It's time for charters to bloom in new places

Getty Images/Hotaik Sung

Sam Duell

The Thomas B. Fordham Institute published a geographical analysis and interactive website recently that shows the saturation (or lack) of charter elementary schools in socio-economically disadvantaged areas. The report identifies geographic locations with both high rates of poverty and no charter elementary schools, giving them the title of “charter school deserts.” According to Fordham’s analysis, there are over 500 charter deserts across 39 states. This is a thought-provoking analysis that deserves attention.

First, let’s discuss what this analysis is and what it’s not. “Charter School Deserts: High-Poverty Neighborhoods with Limited Educational Options,” answers three basic questions:

  • Where are charter elementary schools located?
  • Where are there concentrations of poverty according U.S. Census data?
  • How do these two areas overlap?

Assuming that families with lower incomes need more educational options, the analysis clearly indicates that America has work to do. With an average of 10.8 charter deserts per state, we can also assume that charter schools have room to grow while serving economically disadvantaged populations. The analysis and interactive website are tools for communities across the country to understand which neighborhoods might want new educational opportunities.

Fordham is clear about the limitations of the report. It’s not claiming that charter schools are just for poor students, and it’s not claiming that quality and poverty are necessarily and invariably inversely correlated. In fact, the authors clearly indicate that they do not address school quality and stipulate that charters vary in size, purpose and geography. So, the analysis does not declare that by introducing charters to poor neighborhoods educational outcomes will improve, rather the report simply identifies and quantifies the fact that many poor neighborhoods across the U.S. don’t possess charter school options.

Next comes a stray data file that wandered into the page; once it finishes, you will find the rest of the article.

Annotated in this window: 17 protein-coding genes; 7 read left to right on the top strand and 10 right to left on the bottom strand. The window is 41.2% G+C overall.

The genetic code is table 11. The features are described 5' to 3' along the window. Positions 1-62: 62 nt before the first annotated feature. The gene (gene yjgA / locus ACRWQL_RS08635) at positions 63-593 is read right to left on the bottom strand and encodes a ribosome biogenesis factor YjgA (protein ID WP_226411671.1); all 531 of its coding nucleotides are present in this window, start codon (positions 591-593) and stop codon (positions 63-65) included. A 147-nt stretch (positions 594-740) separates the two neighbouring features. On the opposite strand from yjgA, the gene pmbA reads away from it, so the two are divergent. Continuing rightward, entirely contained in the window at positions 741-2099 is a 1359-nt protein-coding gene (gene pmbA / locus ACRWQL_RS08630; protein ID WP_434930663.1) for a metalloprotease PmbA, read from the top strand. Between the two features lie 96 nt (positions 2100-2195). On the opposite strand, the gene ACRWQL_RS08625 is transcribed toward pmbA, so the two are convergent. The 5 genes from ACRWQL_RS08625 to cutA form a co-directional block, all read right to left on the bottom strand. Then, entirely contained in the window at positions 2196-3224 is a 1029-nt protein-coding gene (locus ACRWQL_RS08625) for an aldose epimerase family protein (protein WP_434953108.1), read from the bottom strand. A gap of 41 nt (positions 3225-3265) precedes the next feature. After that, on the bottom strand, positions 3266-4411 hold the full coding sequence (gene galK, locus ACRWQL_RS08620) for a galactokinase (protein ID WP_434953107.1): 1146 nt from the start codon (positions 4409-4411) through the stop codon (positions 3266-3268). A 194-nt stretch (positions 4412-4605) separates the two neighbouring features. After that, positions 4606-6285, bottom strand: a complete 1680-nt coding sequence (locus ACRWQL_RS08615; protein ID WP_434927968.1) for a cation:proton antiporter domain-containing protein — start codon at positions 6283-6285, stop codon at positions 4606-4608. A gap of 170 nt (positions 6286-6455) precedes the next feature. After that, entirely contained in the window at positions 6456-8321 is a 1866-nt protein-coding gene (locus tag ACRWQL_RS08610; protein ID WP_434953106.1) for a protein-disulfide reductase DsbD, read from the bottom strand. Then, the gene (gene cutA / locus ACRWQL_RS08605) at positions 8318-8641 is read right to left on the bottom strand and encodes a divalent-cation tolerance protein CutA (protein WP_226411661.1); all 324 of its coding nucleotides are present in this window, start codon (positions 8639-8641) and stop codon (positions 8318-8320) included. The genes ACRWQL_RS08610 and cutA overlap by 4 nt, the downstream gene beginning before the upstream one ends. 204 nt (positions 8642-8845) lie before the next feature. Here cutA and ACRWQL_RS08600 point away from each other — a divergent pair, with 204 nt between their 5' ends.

Second, let’s talk about maps. Maps are cool, especially when they help us see familiar geographies from different perspectives. They’re made for specific purposes, and it is critical to appropriately align the kind of map with its intended purpose. For example, I wouldn’t use a topographical map to determine which interstate highway I should take, and I wouldn’t use a road atlas to navigate a sailboat across an ocean. Fordham and the authors of this work have created a visual representation that aligns the geography of poverty in relation to the proximity of charter elementary schools. Their work has a narrow function and, like with any map, is best utilized when it’s used for that intended purpose.

Finally, though the analysis has a narrow function and a wide scope, it reminds me that some very basic charter principles that might be worth revisiting.

  • Charters exist for many reasons, and those reasons are best understood by the communities in which the schools reside and by the families who choose to attend them. Should charters serve students from poor families? Yes, if those families want the charter. But let’s remember, charters should exist for any community that wants them.
  • Charters are a diverse set. They vary in size, structure, educational philosophy, curriculum, personnel and efficacy. Some charters are unionized, some are not. Some charters have longer school days, some keep similar schedules to district schools. Some charters focus on STEM, while others focus on the fine arts. Some charters predominantly serve children from middle-income families, while other mainly serve students from low-income families. There are charters operated by large non-profits, and there are charters that are founded and run by teachers. Some charters serve students very well, and others don’t.
  • Charter schools are public schools, not only in the way they are funded but also in the way they are defined according to statute and in the role they play in a functional democracy. Nearly every charter school law explicitly defines charter schools as public schools. And nearly every charter school requires the support of the community in order to start serving students. The majority of charter schools are authorized and governed by local school districts who oversee and monitor charter school compliance and effectiveness. The basic principle of a charter school is a handshake, an agreement between those that form the charter and those that oversee it—that in exchange for some flexibility, the school will be held accountable.

Sam Duell is the Associate Policy Director for Charter Schools at the Foundation for Excellence in Education.

Editor’s note: The article originally appeared in a slightly different form on the blog of the Foundation for Excellence in Education.

The views expressed herein represent the opinions of the author and not necessarily the Thomas B. Fordham Institute.